Any type of business or investment asset can work in an FLP. Assets related to an operating business, such as a store or ranch, work particularly well. But some families set up an FLP solely with investment-type assets. When making decisions about how to fund the partnership, it's very important to understand the difference between Safe Assets and Dangerous Assets.
These are assets that do not by themselves carry a high degree of lawsuit risk. For example, if you own investment securities such as stocks, bonds or mutual funds, it is highly unlikely that these assets alone will ever put you at risk for a lawsuit.
Dangerous assets are those that carry an inherent and substantial liability risk. These are generally active, business-type assets such as rental property or motor vehicles—both of which could invite a lawsuit. Many people choose to either remove dangerous assets from their FLP or set up separate FLPs to isolate dangerous assets from each other and from safe assets. The reason is this: If a dangerous asset winds up the target of a lawsuit, all of the assets in your FLP become vulnerable to a lawsuit judgment.
Estate Tax Credit
In many cases, you can contribute more than the maximum $1.5 million ($3 million per couple) Estate Tax Credit by transferring a greater ownership percentage to your limited partners. The logic works like this: A gift of $1.5 million in limited partnership interests is worth less than $1.5 in general partnership interests. After all, limited partner shares do not come with any decision-making powers and cannot be sold or transferred to others. In other words, there is no "market" for limited partner shares so you can appraise them at a lower value. This practice of appraisal reduction is often referred to as "discounting" the value of limited partnership units. But be careful not too discount too heavily as this could raise red flags at the IRS and potentially invalidate your FLP.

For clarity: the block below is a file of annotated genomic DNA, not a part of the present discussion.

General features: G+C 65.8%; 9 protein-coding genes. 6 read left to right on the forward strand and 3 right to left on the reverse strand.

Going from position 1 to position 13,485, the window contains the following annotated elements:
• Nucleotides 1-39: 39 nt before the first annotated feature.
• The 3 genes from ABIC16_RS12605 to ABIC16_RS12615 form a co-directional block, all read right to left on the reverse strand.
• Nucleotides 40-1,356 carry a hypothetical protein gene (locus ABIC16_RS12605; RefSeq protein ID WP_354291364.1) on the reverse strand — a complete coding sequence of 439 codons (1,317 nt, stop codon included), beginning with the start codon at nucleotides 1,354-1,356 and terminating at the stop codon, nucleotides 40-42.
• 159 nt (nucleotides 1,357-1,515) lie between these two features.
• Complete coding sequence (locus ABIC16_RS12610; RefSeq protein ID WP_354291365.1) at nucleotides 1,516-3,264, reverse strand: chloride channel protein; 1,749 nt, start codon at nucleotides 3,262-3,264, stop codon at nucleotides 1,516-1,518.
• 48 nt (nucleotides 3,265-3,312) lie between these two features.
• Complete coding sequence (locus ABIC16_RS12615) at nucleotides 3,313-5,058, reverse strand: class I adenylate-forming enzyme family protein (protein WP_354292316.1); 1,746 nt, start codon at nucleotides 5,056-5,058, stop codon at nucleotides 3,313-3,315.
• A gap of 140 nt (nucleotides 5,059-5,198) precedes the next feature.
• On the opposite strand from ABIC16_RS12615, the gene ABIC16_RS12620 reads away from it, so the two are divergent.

Advantages of creating an FLP
Advantages of creating an FLP include:
How can a Family Limited Partnership help your family?
FLPs are ideal for families who own business assets in common. This includes assets they one day wish to pass down to other family members.
FLPs can protect partners from lawsuits, creditors and divorce claims.
Say a father sets up a Family Limited Partnership. He is both a general partner owning 1% and a limited partner owning 90% of the partnership. Each of his children own 4.5% of the company. The following protections can apply:
1. If the father is sued, in most cases creditors cannot seize his partnership assets provided the partnership was set up before the creditor problems began.
2. If one of the children divorces or is subject to creditor claims, the ex-spouse or creditor(s) generally cannot claim partnership assets.FLPs can help lower taxes on family estates
Certified Document Services (CDS) prepares legal documents for non-lawyers in their own legal actions. CDS offers no legal advice, recommendations, mediation or counseling under any circumstance. CDS are not Lawyers, are not employed by a Lawyer, cannot give any legal advice and our employees are not acting as your Attorney. CDS can give you general factual information pertaining to legal rights, procedures or options available to you in a legal matter when you are not represented by an attorney. CDS cannot give you specific advice, opinions or recommendations about your legal rights, remedies, defenses, or strategies.